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Lining Up The Crosshairs | Exploring The Importance Of Murdering Your Darlings

As I’ve referenced in previous posts, I’m currently in the process of editing the oldest of my novels, Guises to Keep. At this point in the process, I’m entering the last few chapters, those I haven’t given much attention to in quite some time. As such, in addition to minor edits like improving the narration or touching up grammatical errors that managed to escape my notice before, I’m having to work in major changes made to earlier chapters like one character’s backstory and newer events.

But with these major additions also come major subtractions. Some I have been eager to make, but others have me feeling a little more reluctant to say farewell to.

For writers, a difficult aspect of the process is making these significant cuts. We become attached to parts of our work, be it characters, scenes, particular lines, or something else.

However, these “darlings” as they’re sometimes called, can be more of a hindrance to the overall story than a benefit, leaving us with a hard decision to make: do they stay or do they go?

It’s not uncommon for writers to strive to make these pieces fit, perhaps establishing more of a history between the protagonist and his cousin so the latter doesn’t have to cease to exist or making a particular location the hub for a lot of action just so a certain joke can remain relevant.

However, this isn’t necessarily a solution.

One phrase frequently tossed around in the writing world is, “Murder your darlings.”

This line and its variations are often attributed to a quote from William Faulkner stating, “In writing, you must kill all your darlings.” Others including Oscar Wilde, Eudora Welty and Chekov, have also been credited with furthering its popularity.

However, the earliest iteration appears to come from Arthur Quiller-Couch from a 1914 lecture in which he said, “If you here require a practical rule of me, I will present you with this: ‘Whenever you feel an impulse to perpetrate a piece of exceptionally fine writing, obey it—whole-heartedly—and delete it before sending your manuscript to press. Murder your darlings.”

Stephen King’s rendition is among my favorites, “Kill your darlings, kill your darlings, even when it breaks your egocentric little scribbler’s heart, kill your darlings.”

Believe me when I say killing your darlings can be a heartbreaking experience. No matter how you put it, it must be done.

Killing, Murdering, or committing any other violent act towards your Darlings refers to the idea that even though you might absolutely love something in your writing, if it doesn’t serve a greater purpose to the plot, it’s usually best to do away with it. It’s especially prevalent in the editing stages where major cuts to the story occur.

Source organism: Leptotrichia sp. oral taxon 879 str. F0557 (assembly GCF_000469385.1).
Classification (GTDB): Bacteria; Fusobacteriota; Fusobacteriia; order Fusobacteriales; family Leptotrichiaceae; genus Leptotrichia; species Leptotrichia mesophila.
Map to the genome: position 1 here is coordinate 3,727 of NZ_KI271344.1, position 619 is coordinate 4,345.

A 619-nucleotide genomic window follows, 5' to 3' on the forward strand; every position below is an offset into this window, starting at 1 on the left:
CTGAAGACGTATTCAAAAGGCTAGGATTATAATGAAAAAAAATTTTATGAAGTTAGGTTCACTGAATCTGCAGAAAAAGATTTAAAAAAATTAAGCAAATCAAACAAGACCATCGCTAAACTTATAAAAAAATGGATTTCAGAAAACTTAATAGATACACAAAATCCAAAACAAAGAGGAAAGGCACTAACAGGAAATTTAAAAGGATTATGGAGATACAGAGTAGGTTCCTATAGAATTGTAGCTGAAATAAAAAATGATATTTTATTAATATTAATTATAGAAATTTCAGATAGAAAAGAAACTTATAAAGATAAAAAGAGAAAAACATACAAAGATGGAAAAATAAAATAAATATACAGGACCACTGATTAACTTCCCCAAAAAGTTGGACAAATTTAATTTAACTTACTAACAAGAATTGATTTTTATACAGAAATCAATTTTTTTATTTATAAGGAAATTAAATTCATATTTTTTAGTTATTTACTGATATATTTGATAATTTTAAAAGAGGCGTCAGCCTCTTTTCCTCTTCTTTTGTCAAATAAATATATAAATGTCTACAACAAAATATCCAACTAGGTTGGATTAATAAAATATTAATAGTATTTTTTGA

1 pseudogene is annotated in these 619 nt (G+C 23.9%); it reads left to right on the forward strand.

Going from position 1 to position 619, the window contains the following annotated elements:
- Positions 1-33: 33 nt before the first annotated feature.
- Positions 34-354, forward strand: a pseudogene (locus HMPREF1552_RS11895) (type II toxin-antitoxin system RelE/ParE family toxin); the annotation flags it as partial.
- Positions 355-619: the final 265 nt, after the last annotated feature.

As my writing has improved over the years from general practice in newer projects, taking courses in college, and exchanging chapters with a critique partner for review and suggestions for editing, I feel like I’ve gotten better at determining what details are the most necessary and which need to be stored away in a separate document for future, better use.

Working on Guises to Keep as long as I have, there are a number of things I’ve grown partial to because this is the world I have lived in for years, with characters I’ve come to know and love as a second family, and was the start of me discovering my true passion for writing historical fiction. This closeness to every aspect can sometimes make killing my darlings all the more difficult.

As I’ve been considering all of the changes I’m anticipating as a result of changes that I’ve already made, there have been some surprises making their way onto that growing list.

Full disclosure: my novels contain mature themes and sexual content.

Guises to Keep is no exception—at least, at the moment.

Writing sex scenes are a topic I might cover in a future post, but for now I’ll just give a brief glimpse into my thinking towards writing them: there has to be a justifiable reason to include them.

This decision is often based on how it furthers the plot or effects the characters, most often the couple engaged in the act.